Is it all work and no play?
By Lorna d’Entremont
Parents would be surprised to know that afterschool activities are perhaps not what their child really wants or needs. Over-scheduling kids can cause stress. There is a difference between free play and scheduled activities for children: Is there a happy medium?
When I was teaching I often overheard the same pleas for “nothing to do” coming from my young students. Are we over-scheduling our youths and causing them stress in our rush and zeal to give our children what we think they need and want? Do your children have time for unstructured play every day?
Happy, carefree childhood…have we done away with it?
Remember when you went to school and the bell rang to end the day? For my sisters and I, we walked home with the other kids from our neighbourhood. After a quick snack and chat with our mom, we rushed outdoors to play until suppertime and we often did the same thing after dinner until dark.
No play dates, no planned activities, all just spur-of-the-moment activities. We played ball, built camps, collected frogs, flew kites, played Cops and Robbers, skipped rope and never ran out of ideas to make every moment spent playing enjoyable. Now when I babysit my grandchildren, nothing is left to chance. Play dates are arranged in the evening or days before because so many children have dance lessons, swimming lessons, piano lessons, etc. Special needs children have doctors and therapy appointments. Parents must schedule time to find two children free to play at the same time!
Now with fewer children in each family, playmates live miles from each other and must be driven to their friend’s house. This causes another problem. When we played a few minutes from our home, we could run back there for any number of reasons and know our mom was there to comfort, advise, encourage or if we were tired we would just go home. Now the rules of play have all changed because when a play date is arranged it is for a set amount of time and often with one child exclusively. Many times when the day for the play date arrives, the young child may not even feel that he wants to play with that particular child. A careful selection of afterschool and weekend activities are beneficial for most children but for some it is a source of stress.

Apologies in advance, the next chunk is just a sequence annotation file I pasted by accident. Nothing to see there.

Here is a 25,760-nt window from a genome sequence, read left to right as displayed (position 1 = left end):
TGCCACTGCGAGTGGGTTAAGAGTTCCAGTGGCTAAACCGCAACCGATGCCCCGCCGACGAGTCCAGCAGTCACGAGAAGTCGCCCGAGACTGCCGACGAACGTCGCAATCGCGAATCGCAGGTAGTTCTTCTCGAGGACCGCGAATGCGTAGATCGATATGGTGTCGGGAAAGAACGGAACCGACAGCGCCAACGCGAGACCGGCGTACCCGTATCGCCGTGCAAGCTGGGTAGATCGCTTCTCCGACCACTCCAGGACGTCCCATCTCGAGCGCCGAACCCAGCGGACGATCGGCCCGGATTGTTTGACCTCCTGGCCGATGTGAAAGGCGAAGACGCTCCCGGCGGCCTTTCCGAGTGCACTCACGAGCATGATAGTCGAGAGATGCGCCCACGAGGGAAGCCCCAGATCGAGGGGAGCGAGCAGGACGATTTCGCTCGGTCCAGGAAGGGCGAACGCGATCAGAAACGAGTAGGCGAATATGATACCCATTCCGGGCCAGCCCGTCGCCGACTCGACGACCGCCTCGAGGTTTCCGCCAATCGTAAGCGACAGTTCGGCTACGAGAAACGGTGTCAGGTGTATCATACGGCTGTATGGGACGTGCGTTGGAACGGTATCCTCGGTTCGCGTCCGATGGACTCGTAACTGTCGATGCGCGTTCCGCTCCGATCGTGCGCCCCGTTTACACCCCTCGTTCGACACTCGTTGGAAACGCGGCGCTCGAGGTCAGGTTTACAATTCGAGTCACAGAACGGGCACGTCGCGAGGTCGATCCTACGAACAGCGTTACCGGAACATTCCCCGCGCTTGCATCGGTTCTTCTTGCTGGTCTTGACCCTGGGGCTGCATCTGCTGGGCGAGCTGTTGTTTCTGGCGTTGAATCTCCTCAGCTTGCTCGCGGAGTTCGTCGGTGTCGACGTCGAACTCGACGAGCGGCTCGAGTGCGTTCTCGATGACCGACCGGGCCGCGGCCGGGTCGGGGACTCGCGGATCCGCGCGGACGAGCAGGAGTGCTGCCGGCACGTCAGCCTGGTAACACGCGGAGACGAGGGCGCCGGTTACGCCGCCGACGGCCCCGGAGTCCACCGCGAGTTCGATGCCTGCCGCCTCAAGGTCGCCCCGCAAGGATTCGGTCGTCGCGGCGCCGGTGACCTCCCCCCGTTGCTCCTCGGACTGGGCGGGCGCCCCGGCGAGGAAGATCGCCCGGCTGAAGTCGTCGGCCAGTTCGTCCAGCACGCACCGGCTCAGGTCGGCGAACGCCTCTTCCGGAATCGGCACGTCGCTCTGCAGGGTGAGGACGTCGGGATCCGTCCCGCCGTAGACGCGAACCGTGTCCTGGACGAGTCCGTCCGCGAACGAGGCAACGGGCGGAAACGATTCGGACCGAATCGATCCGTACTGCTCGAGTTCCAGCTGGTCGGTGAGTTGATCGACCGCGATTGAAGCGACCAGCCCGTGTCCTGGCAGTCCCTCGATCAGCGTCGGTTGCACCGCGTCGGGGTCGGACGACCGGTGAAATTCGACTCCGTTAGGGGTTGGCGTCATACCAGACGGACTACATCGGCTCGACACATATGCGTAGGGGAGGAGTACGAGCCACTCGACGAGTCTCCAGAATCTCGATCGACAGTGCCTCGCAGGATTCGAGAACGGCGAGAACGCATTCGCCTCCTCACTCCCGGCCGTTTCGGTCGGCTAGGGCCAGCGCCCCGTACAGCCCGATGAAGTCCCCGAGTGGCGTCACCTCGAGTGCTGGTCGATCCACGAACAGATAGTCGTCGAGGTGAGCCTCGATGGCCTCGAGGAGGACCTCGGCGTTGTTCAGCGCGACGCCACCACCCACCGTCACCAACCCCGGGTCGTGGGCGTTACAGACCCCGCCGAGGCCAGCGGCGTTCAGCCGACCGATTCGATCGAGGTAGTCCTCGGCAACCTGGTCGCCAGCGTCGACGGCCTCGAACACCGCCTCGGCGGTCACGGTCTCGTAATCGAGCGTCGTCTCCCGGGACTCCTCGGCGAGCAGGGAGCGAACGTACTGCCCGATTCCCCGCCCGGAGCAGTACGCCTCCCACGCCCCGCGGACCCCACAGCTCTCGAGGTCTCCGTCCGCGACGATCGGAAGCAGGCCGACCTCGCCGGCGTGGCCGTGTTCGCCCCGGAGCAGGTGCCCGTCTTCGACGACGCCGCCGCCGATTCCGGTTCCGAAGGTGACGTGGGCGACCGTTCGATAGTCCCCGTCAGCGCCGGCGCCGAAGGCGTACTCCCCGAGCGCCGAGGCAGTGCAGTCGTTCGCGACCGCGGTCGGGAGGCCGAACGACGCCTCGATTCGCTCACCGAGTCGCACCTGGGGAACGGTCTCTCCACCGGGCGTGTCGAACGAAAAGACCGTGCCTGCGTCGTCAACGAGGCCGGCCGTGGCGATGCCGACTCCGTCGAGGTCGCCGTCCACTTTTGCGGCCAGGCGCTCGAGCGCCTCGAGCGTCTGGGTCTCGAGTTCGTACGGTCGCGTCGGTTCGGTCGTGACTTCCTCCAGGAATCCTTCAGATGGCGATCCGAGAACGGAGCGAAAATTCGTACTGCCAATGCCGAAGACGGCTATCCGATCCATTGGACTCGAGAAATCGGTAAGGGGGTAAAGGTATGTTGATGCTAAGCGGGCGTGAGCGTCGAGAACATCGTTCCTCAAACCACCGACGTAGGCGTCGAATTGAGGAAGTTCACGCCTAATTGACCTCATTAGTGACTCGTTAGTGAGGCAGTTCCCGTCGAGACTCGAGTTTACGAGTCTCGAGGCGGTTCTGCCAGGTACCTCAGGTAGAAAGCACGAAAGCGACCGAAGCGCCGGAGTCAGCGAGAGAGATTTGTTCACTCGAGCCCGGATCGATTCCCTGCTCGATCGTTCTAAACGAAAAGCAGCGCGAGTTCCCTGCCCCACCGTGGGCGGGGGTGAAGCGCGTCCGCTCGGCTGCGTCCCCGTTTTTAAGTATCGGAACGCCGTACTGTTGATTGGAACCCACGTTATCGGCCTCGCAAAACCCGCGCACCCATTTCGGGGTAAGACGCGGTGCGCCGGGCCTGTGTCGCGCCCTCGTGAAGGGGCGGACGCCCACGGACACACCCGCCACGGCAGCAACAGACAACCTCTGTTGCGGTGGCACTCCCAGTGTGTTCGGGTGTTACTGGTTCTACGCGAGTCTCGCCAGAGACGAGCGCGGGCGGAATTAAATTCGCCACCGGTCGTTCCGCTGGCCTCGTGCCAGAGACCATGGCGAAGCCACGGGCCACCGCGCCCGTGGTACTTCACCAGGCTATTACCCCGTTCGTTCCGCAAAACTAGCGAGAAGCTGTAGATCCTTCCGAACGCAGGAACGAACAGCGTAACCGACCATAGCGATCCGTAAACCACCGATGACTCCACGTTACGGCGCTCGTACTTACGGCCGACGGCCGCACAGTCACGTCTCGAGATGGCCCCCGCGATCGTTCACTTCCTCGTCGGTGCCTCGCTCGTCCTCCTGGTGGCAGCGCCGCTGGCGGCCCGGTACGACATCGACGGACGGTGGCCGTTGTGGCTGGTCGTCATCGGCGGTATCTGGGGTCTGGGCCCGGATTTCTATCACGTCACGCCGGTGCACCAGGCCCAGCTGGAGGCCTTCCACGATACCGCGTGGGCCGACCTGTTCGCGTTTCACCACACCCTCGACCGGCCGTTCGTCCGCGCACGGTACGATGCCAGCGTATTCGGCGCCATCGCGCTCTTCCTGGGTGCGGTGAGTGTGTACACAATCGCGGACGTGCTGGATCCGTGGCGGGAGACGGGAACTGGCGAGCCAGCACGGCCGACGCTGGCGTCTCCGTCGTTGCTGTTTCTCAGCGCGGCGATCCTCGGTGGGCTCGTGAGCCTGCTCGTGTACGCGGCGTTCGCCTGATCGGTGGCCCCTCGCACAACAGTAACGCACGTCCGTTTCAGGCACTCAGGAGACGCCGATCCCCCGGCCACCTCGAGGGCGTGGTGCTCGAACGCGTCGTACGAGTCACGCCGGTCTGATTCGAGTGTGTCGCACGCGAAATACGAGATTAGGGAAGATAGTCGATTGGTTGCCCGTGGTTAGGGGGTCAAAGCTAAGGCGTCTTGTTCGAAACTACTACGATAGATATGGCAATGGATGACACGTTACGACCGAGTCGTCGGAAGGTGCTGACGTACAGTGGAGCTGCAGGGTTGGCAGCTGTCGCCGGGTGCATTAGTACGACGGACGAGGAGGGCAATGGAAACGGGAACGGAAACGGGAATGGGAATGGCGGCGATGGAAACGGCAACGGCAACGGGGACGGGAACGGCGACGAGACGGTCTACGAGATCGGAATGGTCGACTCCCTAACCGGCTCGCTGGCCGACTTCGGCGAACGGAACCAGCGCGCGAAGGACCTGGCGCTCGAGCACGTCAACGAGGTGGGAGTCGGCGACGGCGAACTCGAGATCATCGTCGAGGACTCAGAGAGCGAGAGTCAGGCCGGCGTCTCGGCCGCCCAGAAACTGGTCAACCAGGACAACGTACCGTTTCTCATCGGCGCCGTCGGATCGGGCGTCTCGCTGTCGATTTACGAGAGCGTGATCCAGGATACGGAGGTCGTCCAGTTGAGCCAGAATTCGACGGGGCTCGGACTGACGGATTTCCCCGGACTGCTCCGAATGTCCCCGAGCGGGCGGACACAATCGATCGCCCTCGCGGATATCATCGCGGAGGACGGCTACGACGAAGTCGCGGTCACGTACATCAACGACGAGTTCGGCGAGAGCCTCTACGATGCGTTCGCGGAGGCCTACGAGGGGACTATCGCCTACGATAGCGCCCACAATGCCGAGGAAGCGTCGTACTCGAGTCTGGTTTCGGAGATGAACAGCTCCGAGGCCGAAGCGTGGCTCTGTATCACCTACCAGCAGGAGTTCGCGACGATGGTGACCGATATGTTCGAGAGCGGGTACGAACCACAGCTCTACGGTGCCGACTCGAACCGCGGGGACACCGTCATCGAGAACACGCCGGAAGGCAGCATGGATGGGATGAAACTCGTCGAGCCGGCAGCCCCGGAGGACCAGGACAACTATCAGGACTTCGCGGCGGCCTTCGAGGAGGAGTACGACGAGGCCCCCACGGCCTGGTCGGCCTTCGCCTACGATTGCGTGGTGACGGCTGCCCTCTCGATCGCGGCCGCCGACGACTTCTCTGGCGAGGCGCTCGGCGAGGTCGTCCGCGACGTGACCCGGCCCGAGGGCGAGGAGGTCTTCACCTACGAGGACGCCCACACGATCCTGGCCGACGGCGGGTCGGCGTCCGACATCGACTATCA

The child who has difficulty fitting in at school now has that multiplied. Children need unscheduled time to play, to relax, to use his imagination and invent games, to draw, to read his choice of books and yes, to do nothing that seems important but is so important. Unscheduled time allows a child to get to know himself, his wants, his needs, his skills and he learns to rely on himself to find enjoyment in life.
Parents and caregivers must help their children recognize the effects of stress, talk with their child to find out the causes of stress and they should teach their child coping strategies. Moreover if all they do is not enough and their young child still has a lot of anxiety and has problems at home and or in school, parents should seek professional help.
Caregivers, educators and professionals working with children should strive to make childhood a happy, carefree part of life. Start by making sure you are not over-scheduling kids so they have time to simply play and be kids.
Lorna d’Entremont has a Master of Education and has taught thirty years in French elementary classrooms in Nova Scotia. When she retired from teaching, she joined her daughter as co-owner of SentioLife Solutions, Ltd. the makers of the sensory, oral-motor tools SentioChews and KidCompanions Chewelry. She blogs about issues that concern parents of children with special needs and also writes reviews for their Special Needs Book Review site. She is a wife, mom of three, and grandmother of five granddaughters.